ANTH Seminar Series | Secularism, Theocracy, Anthropocracy: Thee Styles of Politics
Over the past three decades, many once taken for granted assumptions about processes of secularism have been questioned and revised. One unifying feature of these reassessments is recognition of the plurality of social-historical contexts of secularism[s], germane to their contrasting political arrangements. Given this variety of ‘secular’ political systems, the question becomes whether we should grant the same word – secularism – to all of them?
In this paper I propose that we should not, and suggest the term anthropocracy to describe a particular non-theocratic project of political order. To illustrate the argument, I present an example of what I interpret to be an exemplary anthropocratic political system, that of the Turkish Republic.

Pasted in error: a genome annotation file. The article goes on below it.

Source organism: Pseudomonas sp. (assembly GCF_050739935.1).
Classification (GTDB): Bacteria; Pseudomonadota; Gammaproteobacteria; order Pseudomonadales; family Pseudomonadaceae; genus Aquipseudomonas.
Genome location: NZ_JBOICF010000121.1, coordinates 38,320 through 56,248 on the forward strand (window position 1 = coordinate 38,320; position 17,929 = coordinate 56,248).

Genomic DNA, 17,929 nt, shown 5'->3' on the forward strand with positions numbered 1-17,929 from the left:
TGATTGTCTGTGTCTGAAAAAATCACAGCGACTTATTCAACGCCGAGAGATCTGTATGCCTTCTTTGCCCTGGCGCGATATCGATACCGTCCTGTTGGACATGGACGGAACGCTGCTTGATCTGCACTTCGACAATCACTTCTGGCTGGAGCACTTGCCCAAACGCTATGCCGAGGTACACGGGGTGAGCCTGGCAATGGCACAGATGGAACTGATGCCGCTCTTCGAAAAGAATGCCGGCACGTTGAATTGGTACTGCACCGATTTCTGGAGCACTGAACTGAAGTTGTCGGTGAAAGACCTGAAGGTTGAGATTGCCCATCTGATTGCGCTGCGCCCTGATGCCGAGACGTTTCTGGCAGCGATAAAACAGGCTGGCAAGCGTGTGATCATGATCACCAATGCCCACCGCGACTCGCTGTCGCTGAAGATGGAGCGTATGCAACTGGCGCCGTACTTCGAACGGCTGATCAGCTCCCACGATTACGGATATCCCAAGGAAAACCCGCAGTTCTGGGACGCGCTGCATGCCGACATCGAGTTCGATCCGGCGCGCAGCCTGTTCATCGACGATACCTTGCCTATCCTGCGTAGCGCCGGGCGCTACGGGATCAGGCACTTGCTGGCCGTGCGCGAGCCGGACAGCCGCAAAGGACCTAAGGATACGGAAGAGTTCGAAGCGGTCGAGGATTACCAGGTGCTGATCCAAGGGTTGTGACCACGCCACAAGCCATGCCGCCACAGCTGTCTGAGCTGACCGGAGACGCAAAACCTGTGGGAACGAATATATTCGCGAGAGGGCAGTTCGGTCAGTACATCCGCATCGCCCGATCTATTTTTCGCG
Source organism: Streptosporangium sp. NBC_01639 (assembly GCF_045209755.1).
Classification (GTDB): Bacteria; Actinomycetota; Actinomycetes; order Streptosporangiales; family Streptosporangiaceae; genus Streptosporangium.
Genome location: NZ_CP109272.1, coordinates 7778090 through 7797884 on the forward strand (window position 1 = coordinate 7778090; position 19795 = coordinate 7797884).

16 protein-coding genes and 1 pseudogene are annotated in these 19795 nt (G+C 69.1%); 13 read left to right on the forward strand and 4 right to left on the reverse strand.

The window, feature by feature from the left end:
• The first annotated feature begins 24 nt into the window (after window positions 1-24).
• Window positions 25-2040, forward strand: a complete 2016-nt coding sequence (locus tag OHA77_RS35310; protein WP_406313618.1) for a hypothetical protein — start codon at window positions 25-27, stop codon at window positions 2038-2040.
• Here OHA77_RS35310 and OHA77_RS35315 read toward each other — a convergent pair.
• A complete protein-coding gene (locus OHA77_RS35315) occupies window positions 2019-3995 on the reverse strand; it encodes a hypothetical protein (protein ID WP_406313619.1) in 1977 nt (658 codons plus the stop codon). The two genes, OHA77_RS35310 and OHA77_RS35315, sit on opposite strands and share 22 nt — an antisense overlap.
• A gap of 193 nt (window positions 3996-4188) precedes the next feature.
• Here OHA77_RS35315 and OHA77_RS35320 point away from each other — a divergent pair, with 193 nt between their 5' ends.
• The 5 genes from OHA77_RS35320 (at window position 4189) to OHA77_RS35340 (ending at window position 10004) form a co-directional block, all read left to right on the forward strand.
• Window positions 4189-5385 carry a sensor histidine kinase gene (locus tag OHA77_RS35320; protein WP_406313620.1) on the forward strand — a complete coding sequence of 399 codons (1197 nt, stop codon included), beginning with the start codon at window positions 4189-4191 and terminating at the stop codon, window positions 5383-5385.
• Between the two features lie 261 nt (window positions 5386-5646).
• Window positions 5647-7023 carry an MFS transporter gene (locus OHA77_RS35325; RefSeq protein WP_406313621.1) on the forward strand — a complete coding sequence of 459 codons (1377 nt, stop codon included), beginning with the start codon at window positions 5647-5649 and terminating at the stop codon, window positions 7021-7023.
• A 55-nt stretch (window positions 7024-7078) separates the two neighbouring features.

About the speaker
Chris Houston is an Associate Professor of Anthropology in the Macquarie University. His research interests fall in the broad areas of the anthropology of the city and the politics and lived experience of Islam, with a particular focus in Turkey.